This is how we killed a little bit of time in the town. :]

I have to say, skiing was a little rough for me. I hadn’t been skiing for three years and even if I had, I wouldn’t have been able to keep up with the girls who had grown up in ski towns. They were all incredible skiers. Our little hills in the mid-west don’t compare to their mountains in Colorado and Idaho. On the first trip up the mountain I decided I would tag along. BAD IDEA. There was no easy way down once we got to the top (for me, anyway). I stood at the top by myself for a good 10 minutes wondering just how I was going to get down alive when a nice paramedic began to coax me down the hill. I started to feel a little more comfortable and started to take my turns a bit faster. I then lost control and began to barrel down the hill knowing that it wouldn’t end well. I flipped a couple times, lost both skis, both poles, my hat, and broke my fanny pack. I have bruises going all down my right arm, my back, and my right leg. NOW, don’t get the idea that I wasn’t having a good time, because I was. Did you see that view?! Despite the fact that I could have broken a couple limbs, I was laughing during my roll and slide backward down the mountain. I knew there was nothing I could do at that point. I can only image what other people were thinking about the crazy, out of control gringa.

Here I am not long after my crazy adventure down the mountain!

Chile: ¿Cachái po?

Mary Johnson is a student at Southern Illinois University and is an ISA Classmates Connecting Cultures  blogger corresponding with the International Studies department at SIU. Mary is currently studying in Valparaiso, Chile on an ISA Fall 1 program.

Despite having had 4 semesters of college level Spanish when I got here, I could not understand a thing my Chilean family said unless it was specifically directed at me and spoken incredibly slow. Even then, I was having a hard time. Of course, with time and hearing the language all day every day, I am doing a lot better. Easy verbs that I wasn’t used to hearing and using are now part of my everyday vocabulary.
At first, I felt like this was what I needed to hear:

However, I’ve also learned that Chileans use slang for almost every other word. Both of my Spanish courses have dedicated days to the use of Chilean slang. The book, “How to Survive in the Chilean Jungle” has also proven very useful. It is a book full of slang terms–Chilenismos– that all the locals use (not just young people).

“Po” is probably the commonly used. At first I thought it didn’t really mean anything, kind of like “like” in the US. It does have meaning, but it doesn’t ever actually need to be used. “Po” is short for “pues” (as if “pues” isn’t short enough). It is used for emphasis.  “Sí, po” means something like “Yes, of course” or “Yes, obviously”.

“Cachái” is probably the next most common. It means “get it?” or “understand?”. To me, it seems like it is used similarly to “you know?” If you’re reading this and planning on going to Chile, be careful! If you pronounce this word wrong, it means something else that you probably shouldn’t be saying, cachái?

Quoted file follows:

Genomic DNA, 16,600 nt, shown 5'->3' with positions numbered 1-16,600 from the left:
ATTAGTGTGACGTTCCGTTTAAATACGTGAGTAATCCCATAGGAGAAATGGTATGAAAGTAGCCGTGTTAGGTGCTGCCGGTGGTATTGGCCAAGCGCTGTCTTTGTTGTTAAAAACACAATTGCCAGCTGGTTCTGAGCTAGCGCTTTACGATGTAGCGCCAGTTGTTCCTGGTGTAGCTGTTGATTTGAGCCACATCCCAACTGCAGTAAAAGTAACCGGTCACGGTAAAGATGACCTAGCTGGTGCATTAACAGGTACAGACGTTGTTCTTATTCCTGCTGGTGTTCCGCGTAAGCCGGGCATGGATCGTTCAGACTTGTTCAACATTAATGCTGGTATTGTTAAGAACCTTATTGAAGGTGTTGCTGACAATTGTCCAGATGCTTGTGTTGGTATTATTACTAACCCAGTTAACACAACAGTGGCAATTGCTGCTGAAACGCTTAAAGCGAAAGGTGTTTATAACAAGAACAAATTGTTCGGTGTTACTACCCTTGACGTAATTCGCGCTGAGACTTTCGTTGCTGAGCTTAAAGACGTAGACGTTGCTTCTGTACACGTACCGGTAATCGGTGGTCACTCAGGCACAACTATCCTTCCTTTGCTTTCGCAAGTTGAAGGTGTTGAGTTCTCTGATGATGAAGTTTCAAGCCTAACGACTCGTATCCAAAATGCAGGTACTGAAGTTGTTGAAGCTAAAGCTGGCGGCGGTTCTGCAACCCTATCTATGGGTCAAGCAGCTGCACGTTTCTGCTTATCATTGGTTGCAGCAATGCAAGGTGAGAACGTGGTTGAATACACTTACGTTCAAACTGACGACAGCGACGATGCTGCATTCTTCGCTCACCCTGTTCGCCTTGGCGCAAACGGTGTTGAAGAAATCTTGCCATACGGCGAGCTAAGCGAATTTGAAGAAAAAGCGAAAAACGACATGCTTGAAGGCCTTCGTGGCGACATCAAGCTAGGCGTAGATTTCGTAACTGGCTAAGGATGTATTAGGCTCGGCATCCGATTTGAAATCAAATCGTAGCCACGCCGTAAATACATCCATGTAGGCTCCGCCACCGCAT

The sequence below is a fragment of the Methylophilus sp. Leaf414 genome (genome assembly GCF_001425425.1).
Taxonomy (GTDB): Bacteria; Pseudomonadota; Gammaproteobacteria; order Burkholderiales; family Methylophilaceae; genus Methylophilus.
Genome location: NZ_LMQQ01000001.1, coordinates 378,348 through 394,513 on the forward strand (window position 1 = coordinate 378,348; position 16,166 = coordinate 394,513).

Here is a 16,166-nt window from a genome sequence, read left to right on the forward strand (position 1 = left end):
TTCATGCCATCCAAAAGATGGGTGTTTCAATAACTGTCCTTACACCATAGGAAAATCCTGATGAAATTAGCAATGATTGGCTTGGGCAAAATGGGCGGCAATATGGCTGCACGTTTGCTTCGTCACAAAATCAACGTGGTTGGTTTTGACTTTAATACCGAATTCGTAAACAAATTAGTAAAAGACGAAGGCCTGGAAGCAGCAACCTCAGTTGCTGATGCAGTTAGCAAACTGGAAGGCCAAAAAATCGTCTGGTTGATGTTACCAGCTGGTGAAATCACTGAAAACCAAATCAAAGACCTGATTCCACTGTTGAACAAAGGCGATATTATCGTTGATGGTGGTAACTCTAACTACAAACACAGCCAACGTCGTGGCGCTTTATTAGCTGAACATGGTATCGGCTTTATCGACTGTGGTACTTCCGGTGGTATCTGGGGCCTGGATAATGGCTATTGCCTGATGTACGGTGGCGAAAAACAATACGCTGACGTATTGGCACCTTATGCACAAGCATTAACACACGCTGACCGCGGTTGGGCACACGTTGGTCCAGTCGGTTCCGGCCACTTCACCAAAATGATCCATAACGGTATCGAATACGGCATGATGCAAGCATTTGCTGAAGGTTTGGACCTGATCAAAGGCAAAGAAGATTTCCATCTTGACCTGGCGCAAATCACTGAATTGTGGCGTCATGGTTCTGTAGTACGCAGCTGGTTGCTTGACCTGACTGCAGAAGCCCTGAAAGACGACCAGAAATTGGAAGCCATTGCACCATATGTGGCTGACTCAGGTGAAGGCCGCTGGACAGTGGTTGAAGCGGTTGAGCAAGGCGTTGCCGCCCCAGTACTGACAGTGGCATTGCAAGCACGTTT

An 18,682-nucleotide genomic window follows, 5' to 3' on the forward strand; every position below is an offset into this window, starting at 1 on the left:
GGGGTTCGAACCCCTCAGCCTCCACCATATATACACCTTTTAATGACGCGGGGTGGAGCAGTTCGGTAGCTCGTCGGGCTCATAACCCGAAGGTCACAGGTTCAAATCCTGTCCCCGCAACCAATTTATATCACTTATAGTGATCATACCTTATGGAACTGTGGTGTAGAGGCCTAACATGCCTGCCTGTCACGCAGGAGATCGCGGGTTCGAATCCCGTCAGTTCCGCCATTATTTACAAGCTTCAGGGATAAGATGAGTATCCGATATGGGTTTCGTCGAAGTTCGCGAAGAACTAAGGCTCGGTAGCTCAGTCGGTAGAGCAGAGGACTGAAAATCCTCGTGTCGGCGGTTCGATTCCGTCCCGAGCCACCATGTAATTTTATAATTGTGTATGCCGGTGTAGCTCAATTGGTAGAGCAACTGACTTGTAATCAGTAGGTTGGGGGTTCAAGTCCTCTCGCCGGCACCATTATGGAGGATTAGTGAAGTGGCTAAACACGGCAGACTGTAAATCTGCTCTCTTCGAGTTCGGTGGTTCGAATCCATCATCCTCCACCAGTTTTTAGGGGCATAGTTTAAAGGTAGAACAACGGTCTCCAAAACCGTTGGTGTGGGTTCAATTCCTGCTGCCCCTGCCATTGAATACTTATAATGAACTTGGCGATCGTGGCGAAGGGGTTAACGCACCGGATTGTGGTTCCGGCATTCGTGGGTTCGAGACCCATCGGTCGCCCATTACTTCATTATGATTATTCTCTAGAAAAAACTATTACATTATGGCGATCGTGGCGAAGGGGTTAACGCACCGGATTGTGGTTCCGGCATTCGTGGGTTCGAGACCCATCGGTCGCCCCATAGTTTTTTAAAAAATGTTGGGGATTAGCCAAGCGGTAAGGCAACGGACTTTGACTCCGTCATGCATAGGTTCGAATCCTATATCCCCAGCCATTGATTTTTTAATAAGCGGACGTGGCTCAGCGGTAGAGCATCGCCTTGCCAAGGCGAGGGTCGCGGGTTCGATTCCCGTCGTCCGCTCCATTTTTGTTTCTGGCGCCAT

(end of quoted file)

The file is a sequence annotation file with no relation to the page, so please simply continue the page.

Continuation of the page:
The list of slang words I now know goes on and on. Bacán means cool. Choclo (not a slang word for chocolate as I originally thought) means corn. Palta is a Chilean word for avocado. Luca means mil (thousand) pesos. Carrete means party. And on and on and on.

Chile: Fanny Packs and 80′s Music

Mary Johnson is a student at Southern Illinois University and is an ISA Classmates Connecting Cultures  blogger corresponding with the International Studies department at SIU. Mary is currently studying in Valparaiso, Chile on an ISA Fall 1 program.

I can’t even begin to explain how many wonderful aspects there are to studying abroad in Chile. While brainstorming how to begin writing this blog I had no idea what to choose of all of the amazing sites and feelings I have experienced in just my first few days here in Chile— maybe a little taste of it all?

I do feel like there are a few very basic steps in arriving here and settling in.

Step One: Initial Arrival

I have to say that I got close to no sleep during my day long trip from my hometown in Illinois to Santiago, Chile. Still, there was no way I was going to be closing my eyes during the first day. I don’t think I could have if I wanted to; there were so many things to take in!

Cerro San Cristobal—Our First Excursion

Step Two: New Friends

Everyone I meet here so fun spirited and friendly. The girls I roomed with for the first few days were ones who would live near me when we arrived in Vina del Mar. This was really nice because there are around 70 of us in the group. It would be hard to figure out who was where or even if someone lived right around the corner from you. I can’t wait to start meeting Chilean students as well.

Some of My Wonderful ISA Chicas

Step Three: New Sites

I really enjoy that ISA got us out into the cities and landscapes right away. Every day we went loads of new places. There are so many I need to go back to and explore.

Palacio de la Moneda – Another Excursion

Step Four: Family

AHH! My family is so wonderful! I wish my Spanish was better so they didn’t have to go in slow motion whenever they want me to really understand them. Both of my Chilean parents have been so helpful in drawing me maps, talking about culture, and just welcoming me into their home and country!

A view of Valpo from the coast

Step Five: Culture

Chilean culture is so fun and lively! The landscape is painted with such a variety of color. Houses aren’t just white or brown; everyone seems to have a different colored house. And the graffiti is amazing as well; the whole town is covered with beautiful murals! Even my backpack, pencil pouch, and fanny pack that I purchased at some artisan markets are covered in beautiful, colored print. The music on the radio is cheesy and cheerful, too; there is A LOT of 80’s music—both sappy and poppy. My Chilean mother showed me a ton of music by Luis Miguel.

My New Chilean Backpack, Fanny Pack, and Pencil Pouch

An excellent example of popular 80′s music: Luis Miguel